LANE CHANGE: Expect to see lanes leading over into the northbound side of Highway 101 starting at Mussel Shoals as of Friday, April 22, as Caltrans makes space for shoulder work. | Credit: Courtesy Google Maps

As Highway 101 heads south toward Ventura, it erupts into zig-zagging patterns of badly erased old lane lines, punctuated by the black scorch marks left by motorists hitting the brakes. Difficult as it can be to know exactly where the lanes are now, the situation gets even more complicated starting Friday, April 22 at 11 p.m., between Mussel Shoals and Faria Beach, when Caltrans moves entire lanes over in order to complete work along the shoulders of the highway.

First up is two lanes along four miles of southbound highway in Ventura County. Starting just above Mussel Shoals — also known as the point where artificial Rincon Island protrudes into the Pacific — one southbound lane will cross the center median and occupy the northbound fast lane, which becomes a temporary southbound lane. Concrete K-rails will line the route to guide drivers. The original southbound fast lane will stay in place, but the two slower lanes will close for highway repairs. This will continue to about the Hobson Road overpass, where the lanes all return to the southbound highway, said Jim Medina, spokesperson for Caltrans District 7. Another line of K-rails will protect the workers completing the shoulder and lane repairs. The southbound work is expected to take about nine months and be completed by January 2023.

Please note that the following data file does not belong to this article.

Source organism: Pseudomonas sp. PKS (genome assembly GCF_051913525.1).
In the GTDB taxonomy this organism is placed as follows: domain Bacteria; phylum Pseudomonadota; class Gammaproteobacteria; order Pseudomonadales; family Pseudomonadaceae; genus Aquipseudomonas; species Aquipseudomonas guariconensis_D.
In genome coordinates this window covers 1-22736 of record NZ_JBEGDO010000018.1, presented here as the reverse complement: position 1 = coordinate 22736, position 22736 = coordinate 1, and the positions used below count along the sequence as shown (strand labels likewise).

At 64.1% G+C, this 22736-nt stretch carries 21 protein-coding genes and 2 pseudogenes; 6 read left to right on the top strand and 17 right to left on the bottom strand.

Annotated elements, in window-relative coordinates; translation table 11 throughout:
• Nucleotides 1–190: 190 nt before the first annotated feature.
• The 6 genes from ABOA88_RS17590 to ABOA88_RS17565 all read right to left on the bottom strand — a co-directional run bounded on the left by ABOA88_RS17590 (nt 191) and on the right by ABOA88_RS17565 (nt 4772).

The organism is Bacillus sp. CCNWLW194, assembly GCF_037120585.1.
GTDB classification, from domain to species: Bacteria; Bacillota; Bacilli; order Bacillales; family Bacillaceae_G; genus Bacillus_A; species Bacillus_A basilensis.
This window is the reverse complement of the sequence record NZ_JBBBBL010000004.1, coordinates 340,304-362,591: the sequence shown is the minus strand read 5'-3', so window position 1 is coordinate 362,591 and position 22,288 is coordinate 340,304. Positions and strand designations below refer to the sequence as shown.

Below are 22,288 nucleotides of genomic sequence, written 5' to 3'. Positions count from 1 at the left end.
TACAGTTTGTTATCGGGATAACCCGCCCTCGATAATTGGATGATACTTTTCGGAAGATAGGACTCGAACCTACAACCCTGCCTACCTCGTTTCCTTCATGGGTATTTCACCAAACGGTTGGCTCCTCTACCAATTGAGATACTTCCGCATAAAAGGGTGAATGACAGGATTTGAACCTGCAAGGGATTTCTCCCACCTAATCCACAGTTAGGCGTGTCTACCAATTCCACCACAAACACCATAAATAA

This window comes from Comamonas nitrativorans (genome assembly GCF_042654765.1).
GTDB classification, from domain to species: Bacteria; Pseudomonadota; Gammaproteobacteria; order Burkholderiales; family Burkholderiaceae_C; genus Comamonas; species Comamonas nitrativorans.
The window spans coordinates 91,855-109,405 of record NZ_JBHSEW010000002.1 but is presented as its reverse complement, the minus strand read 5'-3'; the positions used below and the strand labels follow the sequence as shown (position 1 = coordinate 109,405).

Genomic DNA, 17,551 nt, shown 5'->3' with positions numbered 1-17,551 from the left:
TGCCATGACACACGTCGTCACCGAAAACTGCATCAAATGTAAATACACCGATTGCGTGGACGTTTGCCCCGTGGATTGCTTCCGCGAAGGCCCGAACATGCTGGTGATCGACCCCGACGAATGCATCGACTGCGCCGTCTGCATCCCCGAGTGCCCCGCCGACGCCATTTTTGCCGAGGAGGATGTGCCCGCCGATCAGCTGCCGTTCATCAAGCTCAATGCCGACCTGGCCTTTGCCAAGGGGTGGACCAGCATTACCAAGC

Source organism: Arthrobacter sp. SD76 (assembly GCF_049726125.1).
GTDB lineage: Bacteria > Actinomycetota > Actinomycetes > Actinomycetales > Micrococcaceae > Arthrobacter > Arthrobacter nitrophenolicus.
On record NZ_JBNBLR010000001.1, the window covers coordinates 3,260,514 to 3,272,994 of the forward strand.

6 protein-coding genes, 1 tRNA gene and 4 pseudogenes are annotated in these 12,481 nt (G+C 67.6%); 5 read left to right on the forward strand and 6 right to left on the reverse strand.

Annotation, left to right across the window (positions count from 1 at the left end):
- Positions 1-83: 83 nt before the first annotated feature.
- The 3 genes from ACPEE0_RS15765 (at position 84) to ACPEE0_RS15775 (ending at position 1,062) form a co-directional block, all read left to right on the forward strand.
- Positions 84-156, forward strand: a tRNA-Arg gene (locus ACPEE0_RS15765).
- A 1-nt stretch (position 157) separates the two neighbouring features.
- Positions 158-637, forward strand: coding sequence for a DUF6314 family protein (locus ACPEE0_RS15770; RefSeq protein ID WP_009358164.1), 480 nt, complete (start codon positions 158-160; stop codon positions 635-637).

Needless to say, speeds are reduced to 55mph throughout the work zone. Caltrans states the lanes will be wide enough to accommodate big rigs and commuter buses. More than 75,000 motorists use that stretch of Highway 101, according to statistics from 2019, said Darrin Peschka with the Ventura County Transportation Commission, and about 15,000 were counted as commuters in 2016, the most recent year available for that statistic.

Once the southbound work is finished, a similar reconfiguration of lanes will take place for the northbound highway. Again, the work will take about nine months to complete, through to about the winter of 2023-2024.

All the lane-boggling changes are part of a $48 million project, courtesy in part of the U.S. 101 Pavement Rehabilitation funding from SB1.

Correction: This story was revised to correct the configuration of the new southbound lanes, the start time, and updated usage information.

Support the Santa Barbara Independent through a long-term or a single contribution.


Please note this login is to submit events or press releases. Use this page here to login for your Independent subscription

Not a member? Sign up here.